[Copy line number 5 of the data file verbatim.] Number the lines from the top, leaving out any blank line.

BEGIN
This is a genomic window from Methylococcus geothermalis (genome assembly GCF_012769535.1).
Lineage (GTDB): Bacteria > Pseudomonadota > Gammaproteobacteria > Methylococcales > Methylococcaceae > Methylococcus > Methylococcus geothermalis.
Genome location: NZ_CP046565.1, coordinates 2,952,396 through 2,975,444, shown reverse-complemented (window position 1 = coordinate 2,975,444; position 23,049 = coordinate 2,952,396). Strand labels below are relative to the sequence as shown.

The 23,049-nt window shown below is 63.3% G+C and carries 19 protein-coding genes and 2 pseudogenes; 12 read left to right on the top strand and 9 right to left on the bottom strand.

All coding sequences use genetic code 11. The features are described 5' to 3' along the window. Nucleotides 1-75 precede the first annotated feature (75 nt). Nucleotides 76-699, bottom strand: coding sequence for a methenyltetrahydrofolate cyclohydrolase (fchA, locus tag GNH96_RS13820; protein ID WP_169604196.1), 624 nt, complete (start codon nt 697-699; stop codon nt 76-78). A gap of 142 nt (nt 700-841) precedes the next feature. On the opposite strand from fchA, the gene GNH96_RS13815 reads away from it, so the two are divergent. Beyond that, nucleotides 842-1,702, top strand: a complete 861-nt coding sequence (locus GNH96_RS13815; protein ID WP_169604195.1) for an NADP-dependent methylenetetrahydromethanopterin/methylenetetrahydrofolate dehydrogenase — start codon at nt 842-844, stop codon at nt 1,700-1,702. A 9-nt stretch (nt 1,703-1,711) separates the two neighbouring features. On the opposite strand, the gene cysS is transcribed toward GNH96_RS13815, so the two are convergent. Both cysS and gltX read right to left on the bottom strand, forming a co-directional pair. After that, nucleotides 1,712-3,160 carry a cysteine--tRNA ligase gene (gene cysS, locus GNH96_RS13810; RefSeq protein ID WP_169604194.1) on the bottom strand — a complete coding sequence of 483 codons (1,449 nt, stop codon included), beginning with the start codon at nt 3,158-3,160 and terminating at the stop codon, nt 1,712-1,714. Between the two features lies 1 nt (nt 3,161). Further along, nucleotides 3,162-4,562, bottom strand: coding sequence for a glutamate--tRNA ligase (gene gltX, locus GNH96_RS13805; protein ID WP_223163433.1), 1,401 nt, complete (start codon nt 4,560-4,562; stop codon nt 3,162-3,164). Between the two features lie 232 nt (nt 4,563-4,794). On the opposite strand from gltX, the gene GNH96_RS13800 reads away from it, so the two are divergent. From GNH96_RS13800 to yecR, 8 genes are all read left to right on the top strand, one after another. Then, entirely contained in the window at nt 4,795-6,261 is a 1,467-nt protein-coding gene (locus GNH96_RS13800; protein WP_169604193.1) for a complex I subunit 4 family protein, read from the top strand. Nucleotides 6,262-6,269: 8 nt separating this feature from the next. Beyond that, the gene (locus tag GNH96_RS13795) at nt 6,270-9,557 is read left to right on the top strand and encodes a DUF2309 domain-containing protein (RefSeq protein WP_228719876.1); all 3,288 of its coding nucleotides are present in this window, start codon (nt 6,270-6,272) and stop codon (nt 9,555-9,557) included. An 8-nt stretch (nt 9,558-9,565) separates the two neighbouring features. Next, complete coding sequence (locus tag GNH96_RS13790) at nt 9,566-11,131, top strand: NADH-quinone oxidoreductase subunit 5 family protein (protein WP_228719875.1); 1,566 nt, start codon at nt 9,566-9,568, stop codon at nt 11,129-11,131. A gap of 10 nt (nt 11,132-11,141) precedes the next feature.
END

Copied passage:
All coding sequences use genetic code 11. The features are described 5' to 3' along the window. Nucleotides 1-75 precede the first annotated feature (75 nt). Nucleotides 76-699, bottom strand: coding sequence for a methenyltetrahydrofolate cyclohydrolase (fchA, locus tag GNH96_RS13820; protein ID WP_169604196.1), 624 nt, complete (start codon nt 697-699; stop codon nt 76-78). A gap of 142 nt (nt 700-841) precedes the next feature. On the opposite strand from fchA, the gene GNH96_RS13815 reads away from it, so the two are divergent. Beyond that, nucleotides 842-1,702, top strand: a complete 861-nt coding sequence (locus GNH96_RS13815; protein ID WP_169604195.1) for an NADP-dependent methylenetetrahydromethanopterin/methylenetetrahydrofolate dehydrogenase — start codon at nt 842-844, stop codon at nt 1,700-1,702. A 9-nt stretch (nt 1,703-1,711) separates the two neighbouring features. On the opposite strand, the gene cysS is transcribed toward GNH96_RS13815, so the two are convergent. Both cysS and gltX read right to left on the bottom strand, forming a co-directional pair. After that, nucleotides 1,712-3,160 carry a cysteine--tRNA ligase gene (gene cysS, locus GNH96_RS13810; RefSeq protein ID WP_169604194.1) on the bottom strand — a complete coding sequence of 483 codons (1,449 nt, stop codon included), beginning with the start codon at nt 3,158-3,160 and terminating at the stop codon, nt 1,712-1,714. Between the two features lies 1 nt (nt 3,161). Further along, nucleotides 3,162-4,562, bottom strand: coding sequence for a glutamate--tRNA ligase (gene gltX, locus GNH96_RS13805; protein ID WP_223163433.1), 1,401 nt, complete (start codon nt 4,560-4,562; stop codon nt 3,162-3,164). Between the two features lie 232 nt (nt 4,563-4,794). On the opposite strand from gltX, the gene GNH96_RS13800 reads away from it, so the two are divergent. From GNH96_RS13800 to yecR, 8 genes are all read left to right on the top strand, one after another. Then, entirely contained in the window at nt 4,795-6,261 is a 1,467-nt protein-coding gene (locus GNH96_RS13800; protein WP_169604193.1) for a complex I subunit 4 family protein, read from the top strand. Nucleotides 6,262-6,269: 8 nt separating this feature from the next. Beyond that, the gene (locus tag GNH96_RS13795) at nt 6,270-9,557 is read left to right on the top strand and encodes a DUF2309 domain-containing protein (RefSeq protein WP_228719876.1); all 3,288 of its coding nucleotides are present in this window, start codon (nt 6,270-6,272) and stop codon (nt 9,555-9,557) included. An 8-nt stretch (nt 9,558-9,565) separates the two neighbouring features. Next, complete coding sequence (locus tag GNH96_RS13790) at nt 9,566-11,131, top strand: NADH-quinone oxidoreductase subunit 5 family protein (protein WP_228719875.1); 1,566 nt, start codon at nt 9,566-9,568, stop codon at nt 11,129-11,131. A gap of 10 nt (nt 11,132-11,141) precedes the next feature.